Here’s a graphic showing predicted flows for the Yellowstone River at Corwin Springs.
That graph on the right side of the screen is crucial. That’s flow in thousands of cubic feet per second (cfs). 8000-9000cfs is the level at which the river typically becomes marginally fishable, with the Salmonfly hatch hot on the heels of this flow. According to this prediction, we’ll be looking at this flow in about ten days. Get your 6-7 weight rods and 1X-2X leaders ready.
We still have guides available most days from July 2-10 (not so much thereafter). You might want to think about booking your Salmonfly trip for July 5-10 now…
Spring runoff began in earnest this morning after a couple days of 75+ degree temperatures with nights in the 50s. The Yellowstone River came up approximately 60% in two days and is forecast to continue rising with some brief pauses for at least a week. The river is now chocolate brown and completely out of the question as a fishery and will be for the foreseeable future.
For the time being, our local fisheries are limited to private lakes and the Paradise Valley spring creeks. It is still possible we’ll get a break from the runoff sometime in late May, but I think it’s unlikely. I expect the Yellowstone to clear in the first week of July. Early in the week if runoff is hard, late if it mellows later in May.
Until Yellowstone Park opens to fishing May 27, our guide services are focused on the private lakes, Missouri River jet boat trips, and to a much lesser degree on the lower Madison River southwest of Bozeman.
For what it’s worth, we did get two excellent days of Mother’s Day Caddis hatch fishing ending last evening. The river was already “cafe au lait” with branches floating in it, but the fish were still willing to eat from the caddis bonanza in the foam lines. That’s the way of the spring caddis hatch… a day or two of great fishing followed by a filthy river.
The Yellowstone River from Gardiner all the way to Laurel, 183 river miles, closed to all recreational usage on August 19, due to a fish kill impacting whitefish. As of September 1, portions of the closure have been completely lifted and other portions will be reassessed on September 6. We expect the upper Yellowstone River from Gardiner to Carbella to reopen to fishing on September 8 after this assessment. This stretch is now open to non-angling use.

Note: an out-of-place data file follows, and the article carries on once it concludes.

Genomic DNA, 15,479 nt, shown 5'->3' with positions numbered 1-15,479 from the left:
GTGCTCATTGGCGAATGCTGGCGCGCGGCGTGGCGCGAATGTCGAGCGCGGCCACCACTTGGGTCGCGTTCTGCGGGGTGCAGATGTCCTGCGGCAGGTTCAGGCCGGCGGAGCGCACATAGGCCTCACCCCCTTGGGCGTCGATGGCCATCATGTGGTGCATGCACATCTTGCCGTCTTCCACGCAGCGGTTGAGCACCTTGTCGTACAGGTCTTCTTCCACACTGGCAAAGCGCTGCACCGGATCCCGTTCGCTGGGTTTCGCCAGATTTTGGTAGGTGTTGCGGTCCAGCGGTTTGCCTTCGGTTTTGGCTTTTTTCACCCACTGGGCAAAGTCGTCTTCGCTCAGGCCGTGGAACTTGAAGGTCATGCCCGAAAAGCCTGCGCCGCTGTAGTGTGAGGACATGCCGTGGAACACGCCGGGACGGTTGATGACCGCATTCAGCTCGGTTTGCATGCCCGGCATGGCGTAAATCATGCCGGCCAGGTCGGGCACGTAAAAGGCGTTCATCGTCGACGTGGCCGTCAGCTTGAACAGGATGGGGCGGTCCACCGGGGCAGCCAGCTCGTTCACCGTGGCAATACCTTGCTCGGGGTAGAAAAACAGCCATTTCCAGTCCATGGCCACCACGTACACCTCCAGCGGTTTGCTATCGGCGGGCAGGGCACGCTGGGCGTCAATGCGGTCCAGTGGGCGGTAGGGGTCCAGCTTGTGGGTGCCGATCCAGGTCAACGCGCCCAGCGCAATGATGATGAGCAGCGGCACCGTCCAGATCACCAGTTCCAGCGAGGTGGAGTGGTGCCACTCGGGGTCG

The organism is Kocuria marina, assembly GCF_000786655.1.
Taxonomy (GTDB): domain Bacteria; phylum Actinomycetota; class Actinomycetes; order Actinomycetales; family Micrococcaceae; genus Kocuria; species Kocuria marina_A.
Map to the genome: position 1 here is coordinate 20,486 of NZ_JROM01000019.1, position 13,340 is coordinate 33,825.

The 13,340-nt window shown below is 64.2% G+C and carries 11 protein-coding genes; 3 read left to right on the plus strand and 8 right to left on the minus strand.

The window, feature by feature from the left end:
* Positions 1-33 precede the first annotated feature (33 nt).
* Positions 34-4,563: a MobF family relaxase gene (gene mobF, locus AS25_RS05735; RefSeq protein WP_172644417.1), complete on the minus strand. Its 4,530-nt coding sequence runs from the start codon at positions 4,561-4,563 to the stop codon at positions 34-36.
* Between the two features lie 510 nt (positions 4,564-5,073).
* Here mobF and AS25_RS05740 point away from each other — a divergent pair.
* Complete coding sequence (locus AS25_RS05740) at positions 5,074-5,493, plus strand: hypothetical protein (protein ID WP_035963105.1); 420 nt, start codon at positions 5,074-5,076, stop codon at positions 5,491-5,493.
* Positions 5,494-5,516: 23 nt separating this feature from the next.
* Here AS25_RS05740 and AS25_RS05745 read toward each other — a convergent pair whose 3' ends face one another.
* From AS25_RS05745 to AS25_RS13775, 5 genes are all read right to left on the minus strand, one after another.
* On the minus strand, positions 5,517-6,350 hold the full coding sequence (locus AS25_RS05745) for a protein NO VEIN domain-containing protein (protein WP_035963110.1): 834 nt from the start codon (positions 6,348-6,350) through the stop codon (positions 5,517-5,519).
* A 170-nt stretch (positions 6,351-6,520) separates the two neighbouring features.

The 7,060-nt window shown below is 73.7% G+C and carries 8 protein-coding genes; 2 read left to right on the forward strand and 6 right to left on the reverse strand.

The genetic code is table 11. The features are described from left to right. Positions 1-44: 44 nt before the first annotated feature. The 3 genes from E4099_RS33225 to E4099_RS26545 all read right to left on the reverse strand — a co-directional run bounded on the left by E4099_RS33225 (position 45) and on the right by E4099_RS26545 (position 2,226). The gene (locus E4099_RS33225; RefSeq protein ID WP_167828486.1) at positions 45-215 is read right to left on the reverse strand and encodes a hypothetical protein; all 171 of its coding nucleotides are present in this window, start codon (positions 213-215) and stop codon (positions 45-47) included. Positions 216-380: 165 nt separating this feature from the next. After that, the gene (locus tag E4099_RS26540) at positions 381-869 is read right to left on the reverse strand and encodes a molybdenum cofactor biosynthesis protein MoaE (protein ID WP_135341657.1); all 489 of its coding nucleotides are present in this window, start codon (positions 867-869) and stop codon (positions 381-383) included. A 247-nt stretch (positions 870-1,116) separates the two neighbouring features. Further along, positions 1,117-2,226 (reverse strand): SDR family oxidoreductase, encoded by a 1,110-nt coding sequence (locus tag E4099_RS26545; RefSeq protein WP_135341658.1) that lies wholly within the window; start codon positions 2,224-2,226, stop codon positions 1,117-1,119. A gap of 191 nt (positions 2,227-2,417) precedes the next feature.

Here is the Montana FWP news release announcing the reopening, including details on what’s open and what’s closed. In short, Gardiner to Carbella is open to non-angling recreational use (including tribs). Carbella to the Highway 89 bridge near Livingston is still closed to all use. All tributaries EXCEPT the Paradise Valley spring creeks remain closed; the creeks are now open. Hwy 89 down is now open to all use, with the exception of the Shields River system, which remains closed.
Over the past few weeks, the Yellowstone River between Gardiner and Springdale (east of Livingston) has undergone a dramatic fish kill primarily involving mountain whitefish. The worst effects of this kill seem to be occurring in lower Paradise Valley, from somewhat below Emigrant down to Livingston, where upwards of 4,000 dead whitefish have been found and estimates of total mortality extend into the tens of thousands of whitefish. The effects have been far smaller near Gardiner. Our guides have seen perhaps fifty dead whitefish between Gardiner and Carbella Access some 17 miles downstream of Gardiner. No fish kills have been reported in Yellowstone National Park. Thus far, the fish kill is almost exclusively impacting whitefish, with confirmed reports of only three dead trout found by Fish Wildlife & Parks survey crews. It is unclear (to me) whether these fish died due to the same pathogen or whether they died from some other cause.